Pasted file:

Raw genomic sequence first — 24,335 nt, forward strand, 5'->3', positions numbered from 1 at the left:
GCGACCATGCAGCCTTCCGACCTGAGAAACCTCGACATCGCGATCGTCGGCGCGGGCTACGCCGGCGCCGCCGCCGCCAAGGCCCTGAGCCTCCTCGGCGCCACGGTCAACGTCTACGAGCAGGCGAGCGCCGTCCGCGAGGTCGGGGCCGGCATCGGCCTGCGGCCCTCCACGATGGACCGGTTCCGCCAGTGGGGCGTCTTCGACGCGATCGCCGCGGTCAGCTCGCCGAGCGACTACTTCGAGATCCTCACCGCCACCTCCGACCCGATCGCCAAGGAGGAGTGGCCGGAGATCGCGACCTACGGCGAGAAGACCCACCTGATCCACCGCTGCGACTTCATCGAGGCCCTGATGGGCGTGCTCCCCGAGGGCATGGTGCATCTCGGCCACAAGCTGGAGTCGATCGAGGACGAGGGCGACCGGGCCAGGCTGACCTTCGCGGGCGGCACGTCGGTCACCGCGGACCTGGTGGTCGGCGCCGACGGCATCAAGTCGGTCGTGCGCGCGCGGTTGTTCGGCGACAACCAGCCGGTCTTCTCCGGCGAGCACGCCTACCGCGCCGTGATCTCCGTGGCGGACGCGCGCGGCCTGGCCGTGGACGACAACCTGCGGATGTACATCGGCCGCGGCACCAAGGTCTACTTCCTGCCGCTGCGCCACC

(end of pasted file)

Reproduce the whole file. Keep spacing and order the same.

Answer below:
Raw genomic sequence first — 24,335 nt, forward strand, 5'->3', positions numbered from 1 at the left:
GCGACCATGCAGCCTTCCGACCTGAGAAACCTCGACATCGCGATCGTCGGCGCGGGCTACGCCGGCGCCGCCGCCGCCAAGGCCCTGAGCCTCCTCGGCGCCACGGTCAACGTCTACGAGCAGGCGAGCGCCGTCCGCGAGGTCGGGGCCGGCATCGGCCTGCGGCCCTCCACGATGGACCGGTTCCGCCAGTGGGGCGTCTTCGACGCGATCGCCGCGGTCAGCTCGCCGAGCGACTACTTCGAGATCCTCACCGCCACCTCCGACCCGATCGCCAAGGAGGAGTGGCCGGAGATCGCGACCTACGGCGAGAAGACCCACCTGATCCACCGCTGCGACTTCATCGAGGCCCTGATGGGCGTGCTCCCCGAGGGCATGGTGCATCTCGGCCACAAGCTGGAGTCGATCGAGGACGAGGGCGACCGGGCCAGGCTGACCTTCGCGGGCGGCACGTCGGTCACCGCGGACCTGGTGGTCGGCGCCGACGGCATCAAGTCGGTCGTGCGCGCGCGGTTGTTCGGCGACAACCAGCCGGTCTTCTCCGGCGAGCACGCCTACCGCGCCGTGATCTCCGTGGCGGACGCGCGCGGCCTGGCCGTGGACGACAACCTGCGGATGTACATCGGCCGCGGCACCAAGGTCTACTTCCTGCCGCTGCGCCACC